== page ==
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Physicist Stephen Hawking has been in the news recently saying he believes humans only have about 1000 years left on Earth due to factors such as climate change, nuclear terrorism, and even the rise of artificial intelligence. Like Hawking, I believe humans need to move out into space in order to survive as a species. That said, there’s a part of me that worries his 1000-year estimate is optimistic.

Results from the Kepler Space Telescope suggest that almost every star we see has a planetary system around it. Earth-based telescopes and the recent K2 mission have been finding planets ever closer to Earth, many of which are in their stars’ habitable zones, meaning that liquid water can exist if all other conditions are right. This gives me hope that future generations can, indeed, push out into the stars and find new homes for humanity.

Kepler’s Cowboys follows our anthology A Kepler’s Dozen which presented tales of thirteen words discovered by the Kepler Space Telescope. In the first anthology, we invited authors to participate and worked with them closely as they developed their stories. The new anthology has much more of a “wild west” feel, not only in the stories themselves, but in the sense that we opened it up to anyone who wanted to submit to tell whatever story they desired. We did this because there are, in fact, so many worlds out there that the number of possible futures is endless.

Even though we have allowed authors to submit whatever stories they wanted, Steve and I have still worked closely with the authors to make sure they present worlds that are within the realms of possibility as we know them. In fact, this has been part of the process I’ve enjoyed most. It’s been an aspect of editing that I missed in the last days before the Tales of the Talisman hiatus. I spent so much time reading and selecting stories, then creating issues of the magazine, that I never really had a chance to help authors with their story craft. I hope Kepler’s Cowboys captures some of the excitement that comes seeing what authors present when allowed to explore a theme and tell the stories they want, but also maintains a high level of quality and consistently good storytelling throughout.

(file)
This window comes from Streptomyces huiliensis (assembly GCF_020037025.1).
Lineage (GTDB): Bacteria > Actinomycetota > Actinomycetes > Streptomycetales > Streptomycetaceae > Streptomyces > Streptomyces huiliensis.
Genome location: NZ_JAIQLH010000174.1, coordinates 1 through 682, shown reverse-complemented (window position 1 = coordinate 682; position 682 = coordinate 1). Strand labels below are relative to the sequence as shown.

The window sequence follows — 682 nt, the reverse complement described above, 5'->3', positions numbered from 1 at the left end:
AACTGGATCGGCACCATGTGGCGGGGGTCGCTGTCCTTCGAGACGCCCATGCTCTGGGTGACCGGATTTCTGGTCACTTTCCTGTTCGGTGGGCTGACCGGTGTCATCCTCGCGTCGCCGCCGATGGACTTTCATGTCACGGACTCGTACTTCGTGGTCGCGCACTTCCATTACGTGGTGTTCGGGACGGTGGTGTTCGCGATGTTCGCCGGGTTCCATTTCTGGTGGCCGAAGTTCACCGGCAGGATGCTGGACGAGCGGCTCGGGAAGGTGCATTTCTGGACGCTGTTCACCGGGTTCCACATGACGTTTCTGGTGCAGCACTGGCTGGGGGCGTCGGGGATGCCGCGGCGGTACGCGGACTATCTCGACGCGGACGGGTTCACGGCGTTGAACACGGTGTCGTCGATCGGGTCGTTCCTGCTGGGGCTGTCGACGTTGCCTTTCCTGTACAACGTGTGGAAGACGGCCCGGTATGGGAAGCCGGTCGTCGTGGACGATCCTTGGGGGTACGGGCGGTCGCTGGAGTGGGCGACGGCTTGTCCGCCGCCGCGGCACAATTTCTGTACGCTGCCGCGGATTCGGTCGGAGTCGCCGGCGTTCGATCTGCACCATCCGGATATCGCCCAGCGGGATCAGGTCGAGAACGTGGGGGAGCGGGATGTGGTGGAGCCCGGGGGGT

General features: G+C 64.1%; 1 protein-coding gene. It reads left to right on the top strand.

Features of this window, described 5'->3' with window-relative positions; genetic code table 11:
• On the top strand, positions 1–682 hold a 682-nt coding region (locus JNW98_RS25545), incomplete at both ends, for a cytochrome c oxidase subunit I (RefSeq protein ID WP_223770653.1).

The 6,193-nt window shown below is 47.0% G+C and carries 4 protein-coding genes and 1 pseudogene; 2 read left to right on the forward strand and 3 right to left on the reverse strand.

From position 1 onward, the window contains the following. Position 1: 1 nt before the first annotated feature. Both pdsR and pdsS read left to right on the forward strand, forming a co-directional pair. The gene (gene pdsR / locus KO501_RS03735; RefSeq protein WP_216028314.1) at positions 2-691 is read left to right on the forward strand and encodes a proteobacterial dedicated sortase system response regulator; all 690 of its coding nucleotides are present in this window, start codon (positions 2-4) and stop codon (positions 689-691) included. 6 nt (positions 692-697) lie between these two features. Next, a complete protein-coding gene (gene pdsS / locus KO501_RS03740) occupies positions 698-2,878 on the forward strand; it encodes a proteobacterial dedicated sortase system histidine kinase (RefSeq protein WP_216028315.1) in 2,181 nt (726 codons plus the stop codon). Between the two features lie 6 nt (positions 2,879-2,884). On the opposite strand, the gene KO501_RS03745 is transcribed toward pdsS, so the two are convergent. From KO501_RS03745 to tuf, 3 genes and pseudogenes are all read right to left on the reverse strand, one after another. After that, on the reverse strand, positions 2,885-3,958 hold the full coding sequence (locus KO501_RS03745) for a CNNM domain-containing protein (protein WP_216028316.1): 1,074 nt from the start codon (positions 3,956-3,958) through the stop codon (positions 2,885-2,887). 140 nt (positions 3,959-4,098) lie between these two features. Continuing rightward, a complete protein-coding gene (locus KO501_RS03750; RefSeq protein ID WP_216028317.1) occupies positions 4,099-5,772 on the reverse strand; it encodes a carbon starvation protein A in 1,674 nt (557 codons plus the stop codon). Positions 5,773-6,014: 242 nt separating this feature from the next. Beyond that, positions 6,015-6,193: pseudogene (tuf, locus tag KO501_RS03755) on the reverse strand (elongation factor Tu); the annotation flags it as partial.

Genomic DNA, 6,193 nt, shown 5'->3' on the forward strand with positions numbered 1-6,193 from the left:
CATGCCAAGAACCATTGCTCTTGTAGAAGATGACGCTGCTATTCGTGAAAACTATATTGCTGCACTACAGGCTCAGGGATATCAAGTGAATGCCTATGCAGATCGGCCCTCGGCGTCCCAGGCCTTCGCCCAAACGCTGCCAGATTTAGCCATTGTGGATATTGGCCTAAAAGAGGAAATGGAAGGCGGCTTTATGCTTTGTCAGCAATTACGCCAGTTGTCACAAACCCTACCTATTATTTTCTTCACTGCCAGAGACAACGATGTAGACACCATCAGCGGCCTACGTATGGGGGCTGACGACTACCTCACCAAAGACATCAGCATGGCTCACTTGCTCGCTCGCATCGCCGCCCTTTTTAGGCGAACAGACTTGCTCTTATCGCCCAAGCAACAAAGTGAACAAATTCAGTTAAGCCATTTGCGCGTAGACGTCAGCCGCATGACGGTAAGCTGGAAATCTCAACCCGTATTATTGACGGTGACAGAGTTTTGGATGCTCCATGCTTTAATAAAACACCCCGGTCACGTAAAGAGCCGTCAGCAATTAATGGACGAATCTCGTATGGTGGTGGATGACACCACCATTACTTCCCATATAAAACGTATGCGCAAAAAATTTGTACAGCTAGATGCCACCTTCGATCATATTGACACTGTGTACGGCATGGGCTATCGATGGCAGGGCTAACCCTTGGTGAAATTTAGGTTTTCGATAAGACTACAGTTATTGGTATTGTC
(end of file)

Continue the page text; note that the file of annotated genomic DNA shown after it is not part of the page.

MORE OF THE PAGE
I hope to announce a formal publication date for Kepler’s Cowboys soon, but we’re currently shooting for publication in February or March 2017. In the meantime, if you haven’t already, be sure to check out A Kepler’s Dozen.

On Turning 50

Over the weekend, while at TusCon in Tucson, Arizona, I celebrated my fiftieth birthday. It’s one of those points in life where I find myself looking back to see where I’ve been as well as looking forward to see where I’m going.

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In my first fifty years, I’ve written and published nine novels, eighty-four short stories, and fifty-four poems. I’ve edited three anthologies, plus two magazines for ten years each. I contributed to the commissioning of the WIYN 3.5-meter telescope and the NMSU 1-meter telescope. I’m co-discoverer of two variable stars and I helped take data that contributed to the discovery of dark energy. Most of all, I’m proud to be the father of two incredible young ladies, one in high school, the other in college, who have a wide range of talents in such areas as computer science and mathematics.

Looking ahead, my tenth novel, The Astronomer’s Crypt, is nearing release. I have two anthologies in the publication queue: Kepler’s Cowboys and Maximum Velocity: The Best of the Full-Throttle Space Tales. I have four short stories accepted and awaiting publication. Beyond that, I’m in the early phases of writing a new novel and I have a “fix-up” novel a little over half completed. Plus I have story treatments for four more novels. Presuming no major funding shifts, I expect to be involved in commissioning two new instruments at Kitt Peak in the coming years.